Hidden Heart Disease Found in Women

Published Online: Wednesday, March 1, 2006
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The findings in a series of articles published in the Journal of the American College of Cardiology and Circulation revealed that women are more likely than men to have a hidden type of heart disease. This disease involves heart muscles that are starved for oxygen, even though the coronary arteries appear to be free of blockages on x-rays. This condition, which may affect as many as 3 million American women, greatly increases their risk of having a heart attack. Its main symptom is chest pain, but no warning signs show up on angiograms, so in most cases doctors conclude that no treatment is needed. Many of these patients, however, go on to develop heart failure.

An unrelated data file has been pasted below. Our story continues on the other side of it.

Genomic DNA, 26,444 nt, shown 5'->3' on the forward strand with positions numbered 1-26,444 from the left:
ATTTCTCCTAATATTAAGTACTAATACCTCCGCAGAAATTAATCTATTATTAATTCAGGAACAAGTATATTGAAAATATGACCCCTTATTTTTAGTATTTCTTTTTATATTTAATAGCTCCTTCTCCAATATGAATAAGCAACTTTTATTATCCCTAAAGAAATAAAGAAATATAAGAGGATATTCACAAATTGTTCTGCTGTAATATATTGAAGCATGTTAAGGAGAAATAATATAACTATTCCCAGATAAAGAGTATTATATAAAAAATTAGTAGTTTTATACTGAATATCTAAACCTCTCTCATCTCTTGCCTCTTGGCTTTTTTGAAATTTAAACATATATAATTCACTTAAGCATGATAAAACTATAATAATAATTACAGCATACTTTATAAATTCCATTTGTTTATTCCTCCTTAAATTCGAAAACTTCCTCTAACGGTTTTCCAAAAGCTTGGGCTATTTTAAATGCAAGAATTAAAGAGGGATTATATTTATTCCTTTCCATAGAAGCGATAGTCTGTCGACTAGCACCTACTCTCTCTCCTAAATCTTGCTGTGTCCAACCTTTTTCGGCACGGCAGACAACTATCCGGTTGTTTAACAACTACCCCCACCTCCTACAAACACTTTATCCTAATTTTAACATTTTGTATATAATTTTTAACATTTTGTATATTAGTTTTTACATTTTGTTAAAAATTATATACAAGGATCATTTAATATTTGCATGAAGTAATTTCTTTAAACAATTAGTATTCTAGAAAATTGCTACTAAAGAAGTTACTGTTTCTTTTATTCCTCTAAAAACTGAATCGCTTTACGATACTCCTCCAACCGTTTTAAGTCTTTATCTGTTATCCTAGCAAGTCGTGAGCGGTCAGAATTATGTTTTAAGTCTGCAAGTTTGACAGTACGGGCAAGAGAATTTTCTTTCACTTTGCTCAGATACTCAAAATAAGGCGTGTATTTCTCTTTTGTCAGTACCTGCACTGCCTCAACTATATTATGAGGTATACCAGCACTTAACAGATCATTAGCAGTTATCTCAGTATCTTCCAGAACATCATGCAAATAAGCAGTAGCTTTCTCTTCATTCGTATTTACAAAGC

George Sopko, MD, of the National Heart, Lung, and Blood Institute, said that these patients definitely need to be treated for this condition. A woman's reaction to a heart attack can differ greatly from a man's. Men traditionally experience crushing chest pain, whereas women are more likely to experience dizziness, shortness of breath, and sweating.

The best way for women to discover whether they have this condition is to undergo specific types of tests, including stress tests that measure the flow of blood to the heart. Researchers emphasize that only women with symptoms, a family history of heart disease, or severe risk factors need to be concerned.




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